Retrospective: Inaugural Robotics Conference in Cambodia

Hosted by the Ministry of Education, Youth and Sport, the Inaugural Robotics Conference was a celebration of robotics and a promotion of science, technology, engineering and mathematics (STEM) in Cambodia.

The event saw presentations and discussions on the future of robotics in the Kingdom. Apart from students, professionals, entrepreneurs and government officials, notable guests such as H.E. LAV Chhiv Eav, Under Secretary of State of the Ministry of Education, Youth and Sport also attended the conference.

Attendees at the Inaugural Robotics Conference

Attendees at the Inaugural Robotics Conference

Dr C “Nat” Nataraj, Directory of the Villanova University Center for Analytics of Dynamic Systems and Professor of Mechanical Engineering at Villanova University, delivered a keynote lecture on research problems that need to be solved in the field of mobile robotics. With applications in agriculture and mine-action, mobile robotics has the potential to benefit the lives of Cambodians.

Dr. C

Dr. C “Nat” Nataraj participating at the Robotics Conference

Other talks include the Designing and Making Educational Robots in Cambodia, Opportunities for Robotics in Humanitarian Mine Action, and Mind Controlled Robots.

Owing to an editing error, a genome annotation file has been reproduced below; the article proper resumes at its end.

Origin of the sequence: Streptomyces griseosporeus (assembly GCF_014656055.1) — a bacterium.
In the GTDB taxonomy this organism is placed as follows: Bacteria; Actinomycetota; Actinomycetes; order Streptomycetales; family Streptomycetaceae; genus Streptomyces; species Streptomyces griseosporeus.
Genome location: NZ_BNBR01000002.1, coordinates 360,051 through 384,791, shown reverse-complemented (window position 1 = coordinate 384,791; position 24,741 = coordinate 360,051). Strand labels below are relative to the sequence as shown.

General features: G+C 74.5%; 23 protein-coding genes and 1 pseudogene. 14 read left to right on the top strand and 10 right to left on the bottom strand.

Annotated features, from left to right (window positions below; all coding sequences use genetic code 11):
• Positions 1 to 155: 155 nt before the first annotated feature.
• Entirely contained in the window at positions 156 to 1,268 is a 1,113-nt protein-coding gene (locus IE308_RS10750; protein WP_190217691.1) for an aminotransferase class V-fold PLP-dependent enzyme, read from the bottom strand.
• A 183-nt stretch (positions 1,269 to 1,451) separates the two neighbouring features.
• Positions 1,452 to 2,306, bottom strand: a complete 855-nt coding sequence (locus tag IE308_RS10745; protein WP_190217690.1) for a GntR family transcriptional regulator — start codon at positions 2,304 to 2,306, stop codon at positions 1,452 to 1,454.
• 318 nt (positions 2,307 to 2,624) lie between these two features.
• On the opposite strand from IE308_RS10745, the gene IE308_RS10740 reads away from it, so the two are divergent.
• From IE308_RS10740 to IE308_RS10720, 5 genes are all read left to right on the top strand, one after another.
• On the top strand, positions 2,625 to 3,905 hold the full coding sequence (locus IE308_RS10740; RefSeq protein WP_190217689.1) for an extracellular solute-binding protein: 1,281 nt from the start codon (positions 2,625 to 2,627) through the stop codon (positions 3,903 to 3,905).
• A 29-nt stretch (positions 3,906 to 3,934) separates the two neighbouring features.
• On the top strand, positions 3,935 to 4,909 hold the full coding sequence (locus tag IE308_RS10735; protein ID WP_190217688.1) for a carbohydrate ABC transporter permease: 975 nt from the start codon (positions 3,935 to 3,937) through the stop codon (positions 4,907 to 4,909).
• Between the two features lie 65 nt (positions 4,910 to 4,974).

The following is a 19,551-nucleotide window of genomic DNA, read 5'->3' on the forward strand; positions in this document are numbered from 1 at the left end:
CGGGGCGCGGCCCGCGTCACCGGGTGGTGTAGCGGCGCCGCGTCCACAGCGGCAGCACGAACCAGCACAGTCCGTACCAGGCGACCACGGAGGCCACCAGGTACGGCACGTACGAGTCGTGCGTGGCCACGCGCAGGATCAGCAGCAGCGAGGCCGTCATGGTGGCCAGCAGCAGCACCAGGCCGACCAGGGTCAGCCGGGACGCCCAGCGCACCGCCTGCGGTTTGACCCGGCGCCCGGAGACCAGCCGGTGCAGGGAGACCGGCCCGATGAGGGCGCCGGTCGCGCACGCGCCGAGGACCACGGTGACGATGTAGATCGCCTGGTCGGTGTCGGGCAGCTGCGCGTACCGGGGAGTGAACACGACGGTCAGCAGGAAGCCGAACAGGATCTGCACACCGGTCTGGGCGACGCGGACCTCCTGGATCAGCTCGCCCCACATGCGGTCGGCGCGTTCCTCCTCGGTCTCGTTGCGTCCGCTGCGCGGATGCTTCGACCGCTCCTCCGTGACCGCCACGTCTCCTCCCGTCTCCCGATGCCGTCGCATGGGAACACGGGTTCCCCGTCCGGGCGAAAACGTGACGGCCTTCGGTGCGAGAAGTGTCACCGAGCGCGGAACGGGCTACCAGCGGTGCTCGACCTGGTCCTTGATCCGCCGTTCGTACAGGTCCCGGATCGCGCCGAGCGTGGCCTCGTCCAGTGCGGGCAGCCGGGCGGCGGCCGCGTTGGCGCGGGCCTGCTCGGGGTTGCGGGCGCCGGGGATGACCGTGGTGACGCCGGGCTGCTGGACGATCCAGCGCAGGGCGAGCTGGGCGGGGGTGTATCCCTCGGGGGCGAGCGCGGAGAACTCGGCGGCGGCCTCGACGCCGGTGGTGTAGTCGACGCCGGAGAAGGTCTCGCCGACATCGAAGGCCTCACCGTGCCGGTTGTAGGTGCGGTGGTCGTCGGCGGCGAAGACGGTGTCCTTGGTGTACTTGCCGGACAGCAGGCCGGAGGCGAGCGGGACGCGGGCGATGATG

Designing and Making Educational Robots in Cambodia, hosted by Leo Jofeh, an educator from STEM Phnom Penh, covered the potential, demand and the users of robotics. The talk also discussed what has created the current situation of robotics in Phnom Penh and how it can be used to an advantage.

Opportunities for Robotics in Humanitarian Mine Action focused on minefield area reduction. Dr. Garrett M. Clayton, Associate Professor at the Department of Mechanical Engineering, Villanova University, reviewed current technologies, from robotic platforms to sensing technologies.

Mr. UL Dara and Mr. Heng Sokmeng from the Faculty of Norton University discussed Mind Controlled Robots and how they can be used to help the elderly or disabled develop their full potential. They aim to create products and devices to support their movements and fully integrate them into society.

Towards the end of the conference, there was a consensus that the establishment of a professional organisation for robotics engineers, similar to the Institute of Electrical and Electronics Engineers (IEEE), could strengthen the growing robotics community in the Kingdom. Other future plans include the Ministry of Education, Youth and Sport developing a program to award grants to outstanding technological projects.